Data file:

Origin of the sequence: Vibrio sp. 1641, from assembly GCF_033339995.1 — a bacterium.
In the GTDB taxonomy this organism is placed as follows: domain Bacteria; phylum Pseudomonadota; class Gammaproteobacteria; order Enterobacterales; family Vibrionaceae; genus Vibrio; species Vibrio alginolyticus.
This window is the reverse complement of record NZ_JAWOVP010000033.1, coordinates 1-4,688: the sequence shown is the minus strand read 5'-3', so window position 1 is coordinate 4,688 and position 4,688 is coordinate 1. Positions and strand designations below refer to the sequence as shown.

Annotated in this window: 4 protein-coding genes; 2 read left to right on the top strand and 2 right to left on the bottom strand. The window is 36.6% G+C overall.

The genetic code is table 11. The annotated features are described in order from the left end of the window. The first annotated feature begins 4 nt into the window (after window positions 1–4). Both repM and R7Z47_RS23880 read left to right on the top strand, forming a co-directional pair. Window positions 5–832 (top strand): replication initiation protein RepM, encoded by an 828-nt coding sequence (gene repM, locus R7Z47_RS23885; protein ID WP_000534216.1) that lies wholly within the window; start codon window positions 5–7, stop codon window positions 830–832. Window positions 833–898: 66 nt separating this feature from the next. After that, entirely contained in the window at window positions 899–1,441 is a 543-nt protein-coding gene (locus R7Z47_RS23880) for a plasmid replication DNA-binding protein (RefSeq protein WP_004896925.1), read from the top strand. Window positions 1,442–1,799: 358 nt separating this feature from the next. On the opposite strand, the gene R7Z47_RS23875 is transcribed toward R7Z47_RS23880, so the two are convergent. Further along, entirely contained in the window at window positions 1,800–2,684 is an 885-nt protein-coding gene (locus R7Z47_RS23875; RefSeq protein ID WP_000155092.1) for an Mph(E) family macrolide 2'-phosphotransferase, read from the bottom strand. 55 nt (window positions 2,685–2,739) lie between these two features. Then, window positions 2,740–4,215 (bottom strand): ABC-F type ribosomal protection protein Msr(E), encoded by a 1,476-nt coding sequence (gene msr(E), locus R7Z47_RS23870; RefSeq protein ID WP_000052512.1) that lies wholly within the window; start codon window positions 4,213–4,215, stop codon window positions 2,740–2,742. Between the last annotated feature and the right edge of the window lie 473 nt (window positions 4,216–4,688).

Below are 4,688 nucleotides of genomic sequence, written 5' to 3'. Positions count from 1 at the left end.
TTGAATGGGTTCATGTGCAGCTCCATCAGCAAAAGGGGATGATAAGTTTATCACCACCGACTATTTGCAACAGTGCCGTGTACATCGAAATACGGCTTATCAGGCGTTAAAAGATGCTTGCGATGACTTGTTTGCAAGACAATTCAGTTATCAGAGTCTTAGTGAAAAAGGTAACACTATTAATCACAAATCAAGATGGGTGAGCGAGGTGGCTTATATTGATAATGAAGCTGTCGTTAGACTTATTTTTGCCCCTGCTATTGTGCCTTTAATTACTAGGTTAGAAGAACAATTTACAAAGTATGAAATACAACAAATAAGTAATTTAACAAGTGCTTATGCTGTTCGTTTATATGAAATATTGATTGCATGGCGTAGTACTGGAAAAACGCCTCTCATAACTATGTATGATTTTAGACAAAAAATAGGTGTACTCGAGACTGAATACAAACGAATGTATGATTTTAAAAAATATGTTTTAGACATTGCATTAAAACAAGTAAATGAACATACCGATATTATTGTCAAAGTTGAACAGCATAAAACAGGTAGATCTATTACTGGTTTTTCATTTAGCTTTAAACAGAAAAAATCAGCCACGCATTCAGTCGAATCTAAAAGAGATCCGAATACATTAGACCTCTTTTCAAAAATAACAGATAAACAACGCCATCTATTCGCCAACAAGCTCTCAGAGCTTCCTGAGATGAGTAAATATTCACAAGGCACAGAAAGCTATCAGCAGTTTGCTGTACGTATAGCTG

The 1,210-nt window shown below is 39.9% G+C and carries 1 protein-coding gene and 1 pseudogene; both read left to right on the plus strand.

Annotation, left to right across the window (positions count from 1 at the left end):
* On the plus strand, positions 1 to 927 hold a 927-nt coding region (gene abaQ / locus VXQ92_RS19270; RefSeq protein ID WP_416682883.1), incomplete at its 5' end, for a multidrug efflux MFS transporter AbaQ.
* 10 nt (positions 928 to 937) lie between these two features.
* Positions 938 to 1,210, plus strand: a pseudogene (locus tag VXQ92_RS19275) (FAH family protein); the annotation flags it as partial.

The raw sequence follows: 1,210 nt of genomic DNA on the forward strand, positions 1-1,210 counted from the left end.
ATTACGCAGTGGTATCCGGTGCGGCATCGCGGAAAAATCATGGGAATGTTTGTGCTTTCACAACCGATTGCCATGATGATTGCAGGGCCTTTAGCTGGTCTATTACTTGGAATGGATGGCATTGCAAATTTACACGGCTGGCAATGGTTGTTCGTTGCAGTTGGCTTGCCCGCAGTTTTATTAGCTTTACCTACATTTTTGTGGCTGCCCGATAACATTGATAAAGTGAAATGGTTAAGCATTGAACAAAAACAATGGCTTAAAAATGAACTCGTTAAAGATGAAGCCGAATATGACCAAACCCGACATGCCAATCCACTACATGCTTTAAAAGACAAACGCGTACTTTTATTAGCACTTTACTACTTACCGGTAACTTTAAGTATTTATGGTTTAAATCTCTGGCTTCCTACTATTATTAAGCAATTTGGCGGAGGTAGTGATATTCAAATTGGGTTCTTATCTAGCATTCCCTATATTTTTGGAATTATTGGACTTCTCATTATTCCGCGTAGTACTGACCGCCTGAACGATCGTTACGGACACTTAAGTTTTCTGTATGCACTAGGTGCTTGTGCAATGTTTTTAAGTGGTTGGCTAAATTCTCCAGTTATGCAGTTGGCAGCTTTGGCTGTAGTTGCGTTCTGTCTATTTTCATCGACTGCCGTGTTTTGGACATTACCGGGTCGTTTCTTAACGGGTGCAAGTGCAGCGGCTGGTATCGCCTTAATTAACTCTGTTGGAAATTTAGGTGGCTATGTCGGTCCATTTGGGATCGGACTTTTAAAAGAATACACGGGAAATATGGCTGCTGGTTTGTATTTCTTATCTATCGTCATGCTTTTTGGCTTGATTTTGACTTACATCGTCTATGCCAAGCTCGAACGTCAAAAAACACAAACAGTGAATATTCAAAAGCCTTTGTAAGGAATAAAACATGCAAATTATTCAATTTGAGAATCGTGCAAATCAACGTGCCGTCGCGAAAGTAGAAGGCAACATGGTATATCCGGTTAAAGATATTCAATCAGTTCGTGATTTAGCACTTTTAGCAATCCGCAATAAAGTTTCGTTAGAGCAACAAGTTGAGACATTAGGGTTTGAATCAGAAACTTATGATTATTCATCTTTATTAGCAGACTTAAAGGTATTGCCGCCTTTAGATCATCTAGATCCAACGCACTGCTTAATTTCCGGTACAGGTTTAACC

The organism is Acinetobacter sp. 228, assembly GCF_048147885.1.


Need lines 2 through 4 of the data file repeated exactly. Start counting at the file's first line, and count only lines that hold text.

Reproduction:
In the GTDB taxonomy this organism is placed as follows: domain Bacteria; phylum Pseudomonadota; class Gammaproteobacteria; order Enterobacterales; family Vibrionaceae; genus Vibrio; species Vibrio alginolyticus.
This window is the reverse complement of record NZ_JAWOVP010000033.1, coordinates 1-4,688: the sequence shown is the minus strand read 5'-3', so window position 1 is coordinate 4,688 and position 4,688 is coordinate 1. Positions and strand designations below refer to the sequence as shown.

Annotated in this window: 4 protein-coding genes; 2 read left to right on the top strand and 2 right to left on the bottom strand. The window is 36.6% G+C overall.